You naturally miss out on the face tracking offered by the somewhat creepy swivelling Amazon Echo Show 10, but surprisingly the Show 15 also lacks “auto-framing” – the ability to subtly zoom in on your face as you get further away from the screen. Presumably that’s because Amazon opted for a lowly 5 MP camera, rather than the 13 MP camera found in the Show 10.
The Show’s extra large screen is also handy for watching video, with access to Netflix, Amazon Prime Video, ABC iView and news from your choice of several sources. There’s no YouTube app, but if you ask Alexa for YouTube content she’ll open it in the Silk web browser. When it comes to audio, you’ll find Amazon Music, Apple Music, Spotify, iHeartRadio and TuneIn.
The Amazon Echo Show 15 is also handy for finding recipes on Taste.com.au. Alexa doesn’t just show you the recipe, she also takes you through it step-by-step, responding to voice and touchscreen commands.
If you’re going to engage with Alexa a lot, it’s probably worth enabling “Follow Up” mode so she keeps listening for a few seconds – meaning you don’t need to preface follow-up questions with “Alexa”. This makes talking to her a lot less tedious.
When dinner is ready, you can ask Alexa to broadcast a notification to all the Alexa devices in your home.
This is the first Echo Show to support Visual ID, as well as the existing Voice ID. This means you can create profiles for each member of your household, letting Alexa automatically recognise their voices and faces. In return, she can serve up personalised content such as recently played music, preferred new sources and upcoming calendar appointments.
Thankfully, you’ve the ability to access Google, Apple or Microsoft calendars, or you can use Alexa’s own calendar. You can also create a shared shopping list and to-do list, which is handy for keeping your household organised.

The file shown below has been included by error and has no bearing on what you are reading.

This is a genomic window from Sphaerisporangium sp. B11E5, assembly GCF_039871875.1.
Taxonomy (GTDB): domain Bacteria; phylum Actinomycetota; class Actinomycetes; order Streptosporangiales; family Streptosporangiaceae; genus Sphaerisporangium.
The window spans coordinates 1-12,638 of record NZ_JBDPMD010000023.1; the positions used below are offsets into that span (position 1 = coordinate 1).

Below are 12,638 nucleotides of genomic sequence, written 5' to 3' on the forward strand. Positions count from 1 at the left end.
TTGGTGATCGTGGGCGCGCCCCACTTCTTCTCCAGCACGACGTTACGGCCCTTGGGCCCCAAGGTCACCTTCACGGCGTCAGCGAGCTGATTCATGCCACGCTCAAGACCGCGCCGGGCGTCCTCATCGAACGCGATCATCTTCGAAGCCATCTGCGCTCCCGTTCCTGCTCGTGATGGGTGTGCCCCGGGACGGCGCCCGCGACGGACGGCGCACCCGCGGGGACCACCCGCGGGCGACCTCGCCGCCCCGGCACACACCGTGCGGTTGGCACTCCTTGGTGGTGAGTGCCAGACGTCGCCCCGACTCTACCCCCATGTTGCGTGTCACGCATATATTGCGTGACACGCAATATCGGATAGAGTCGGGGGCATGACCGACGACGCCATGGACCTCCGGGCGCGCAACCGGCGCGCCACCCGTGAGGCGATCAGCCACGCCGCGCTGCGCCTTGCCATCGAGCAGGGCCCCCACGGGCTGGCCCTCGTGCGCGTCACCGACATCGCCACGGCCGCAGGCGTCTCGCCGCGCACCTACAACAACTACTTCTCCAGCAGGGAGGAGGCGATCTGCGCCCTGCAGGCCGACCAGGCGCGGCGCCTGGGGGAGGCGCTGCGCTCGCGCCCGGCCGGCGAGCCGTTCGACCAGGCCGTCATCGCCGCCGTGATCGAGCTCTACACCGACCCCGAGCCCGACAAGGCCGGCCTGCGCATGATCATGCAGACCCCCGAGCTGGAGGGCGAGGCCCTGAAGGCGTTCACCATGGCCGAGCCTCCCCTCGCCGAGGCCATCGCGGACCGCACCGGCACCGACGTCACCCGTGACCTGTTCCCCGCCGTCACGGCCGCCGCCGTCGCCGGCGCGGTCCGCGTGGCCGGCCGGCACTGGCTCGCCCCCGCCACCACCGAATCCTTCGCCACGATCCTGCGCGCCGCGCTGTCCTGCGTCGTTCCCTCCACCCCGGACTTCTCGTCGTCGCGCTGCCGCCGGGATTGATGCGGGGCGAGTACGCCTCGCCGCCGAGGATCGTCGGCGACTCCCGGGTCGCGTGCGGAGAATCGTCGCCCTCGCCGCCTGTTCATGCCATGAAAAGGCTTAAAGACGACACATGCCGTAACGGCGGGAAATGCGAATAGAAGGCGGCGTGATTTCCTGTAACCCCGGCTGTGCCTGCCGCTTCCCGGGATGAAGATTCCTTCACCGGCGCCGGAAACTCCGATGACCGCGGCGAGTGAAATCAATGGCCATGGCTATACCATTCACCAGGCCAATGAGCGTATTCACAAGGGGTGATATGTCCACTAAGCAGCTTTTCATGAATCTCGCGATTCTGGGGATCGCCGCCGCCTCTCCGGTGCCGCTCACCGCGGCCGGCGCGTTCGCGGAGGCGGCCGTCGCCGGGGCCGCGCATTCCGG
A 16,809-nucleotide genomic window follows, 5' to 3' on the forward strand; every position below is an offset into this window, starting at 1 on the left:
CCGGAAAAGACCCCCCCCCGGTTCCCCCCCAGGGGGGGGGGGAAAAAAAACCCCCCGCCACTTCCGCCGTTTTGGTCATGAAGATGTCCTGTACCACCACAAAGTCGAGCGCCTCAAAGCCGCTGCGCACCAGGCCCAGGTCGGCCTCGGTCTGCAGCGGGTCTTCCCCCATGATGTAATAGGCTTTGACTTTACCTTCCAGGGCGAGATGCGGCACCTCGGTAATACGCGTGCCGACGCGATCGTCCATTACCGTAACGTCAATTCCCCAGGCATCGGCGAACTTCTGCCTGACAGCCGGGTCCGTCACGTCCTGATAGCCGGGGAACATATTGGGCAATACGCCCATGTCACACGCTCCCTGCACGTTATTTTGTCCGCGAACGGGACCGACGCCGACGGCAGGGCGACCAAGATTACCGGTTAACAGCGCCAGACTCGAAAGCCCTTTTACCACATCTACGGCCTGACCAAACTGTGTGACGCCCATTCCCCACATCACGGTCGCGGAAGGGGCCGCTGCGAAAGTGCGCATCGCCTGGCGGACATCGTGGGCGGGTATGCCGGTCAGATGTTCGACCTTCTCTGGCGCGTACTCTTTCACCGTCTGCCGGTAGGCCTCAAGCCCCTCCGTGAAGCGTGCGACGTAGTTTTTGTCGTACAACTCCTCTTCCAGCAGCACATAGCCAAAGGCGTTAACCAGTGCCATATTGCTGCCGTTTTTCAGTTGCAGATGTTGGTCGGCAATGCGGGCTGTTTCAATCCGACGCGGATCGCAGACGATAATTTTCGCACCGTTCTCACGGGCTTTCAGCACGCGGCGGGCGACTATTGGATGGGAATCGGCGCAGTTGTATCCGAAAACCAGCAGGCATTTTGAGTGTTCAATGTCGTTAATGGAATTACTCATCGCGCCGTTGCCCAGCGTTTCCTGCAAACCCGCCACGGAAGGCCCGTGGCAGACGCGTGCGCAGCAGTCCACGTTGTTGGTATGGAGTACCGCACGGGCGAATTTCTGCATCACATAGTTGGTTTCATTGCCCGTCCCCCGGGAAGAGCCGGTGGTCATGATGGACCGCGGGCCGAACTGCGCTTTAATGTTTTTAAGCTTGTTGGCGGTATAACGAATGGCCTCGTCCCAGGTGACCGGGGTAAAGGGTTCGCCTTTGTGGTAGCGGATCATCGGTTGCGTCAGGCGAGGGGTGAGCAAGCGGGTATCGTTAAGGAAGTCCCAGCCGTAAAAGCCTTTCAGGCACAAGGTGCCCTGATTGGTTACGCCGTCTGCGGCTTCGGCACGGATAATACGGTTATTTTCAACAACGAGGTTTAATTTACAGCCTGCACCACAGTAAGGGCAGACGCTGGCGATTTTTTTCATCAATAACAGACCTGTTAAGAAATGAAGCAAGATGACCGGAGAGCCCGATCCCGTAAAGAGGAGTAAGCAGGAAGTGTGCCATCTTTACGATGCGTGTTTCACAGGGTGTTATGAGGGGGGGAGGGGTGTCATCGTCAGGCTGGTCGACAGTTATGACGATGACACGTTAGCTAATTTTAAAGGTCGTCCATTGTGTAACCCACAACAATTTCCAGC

The Notes feature could be useful, assuming everyone in the house gets into the habit of glancing at the screen when they come home. You can dictate notes or type them on the screen, but not scribble with your finger. You only see the most recent note on the home screen, you need to ask Alexa if you want to see them all.
Unfortunately, the Amazon Echo Show 15 doesn’t display a personalised home screen when it recognises you. You can have sticky notes and reminders sent to a specific profile, so they only appear when the Show 15 recognises them.
Other handy features include easy access to smart home controls, letting you view your camera feeds, turn on lights and do other things with the tap of a finger, rather than asking Alexa.
Amazon Echo Show 15 Quality
The 1080p screen offers a bright, vivid picture which is great for a digital photo frame or for watching movies. It delivers decent picture quality, with wide viewing angles, although you might struggle a bit with glare in a brightly lit room.
You miss out on High Dynamic Range, but the contrast still does a decent job of revealing detail in dimly lit scenes.
When it comes to video calls, the picture quality on the other end is acceptable but not exceptional, thanks to that 5 MP camera.
While the Show 15 features a decent microphone, unfortunately the speaker sound quality suffers thanks to the discrete design which hides the speakers on the back at the sides. This provides an impressively wide soundstage when watching video, but the audio sounds a little flat and overblown. It suffers from the fact that the screen features two tweeters, but no woofer.
Placing the screen up against a flat surface like a wall helps boost the low end, making it louder but not richer. You certainly wouldn’t consider it a worthy replacement for a decent music speaker.
While Alexa is quick to respond to your queries and open apps, the homescreen gets a bit sluggish sometimes when automatically scrolling through content.
It’s great to see Amazon offering more options than Google and Apple when it comes to smart devices. The question is whether a smart screen hanging on the wall is a good fit for your home.
The two key use cases for the Amazon Echo Show 15 seem to be as a smart kitchen assistant and/or a family organiser. Of course, to make the most of it, you need to convince your family to use it – which probably involves changing the way they do things. If the smart screen seems to make their life harder rather than easier, they’ll likely to shun it.
If you’ve got a great use for it, and can get your household onboard, the Amazon Echo Show 15 could be a smart addition to your home.
Would I buy it?
Maybe, if I lived in a very Alexa-centric home, I had a good use for it and I knew the rest of my household would take advantage of it.
Amazon Echo Show 15: hang about (review)
Amazon's largest smart screen yet, the wall-mountable Echo Show 15 might act as a the perfet hub for keeping your smarthome – and your smart family – organised.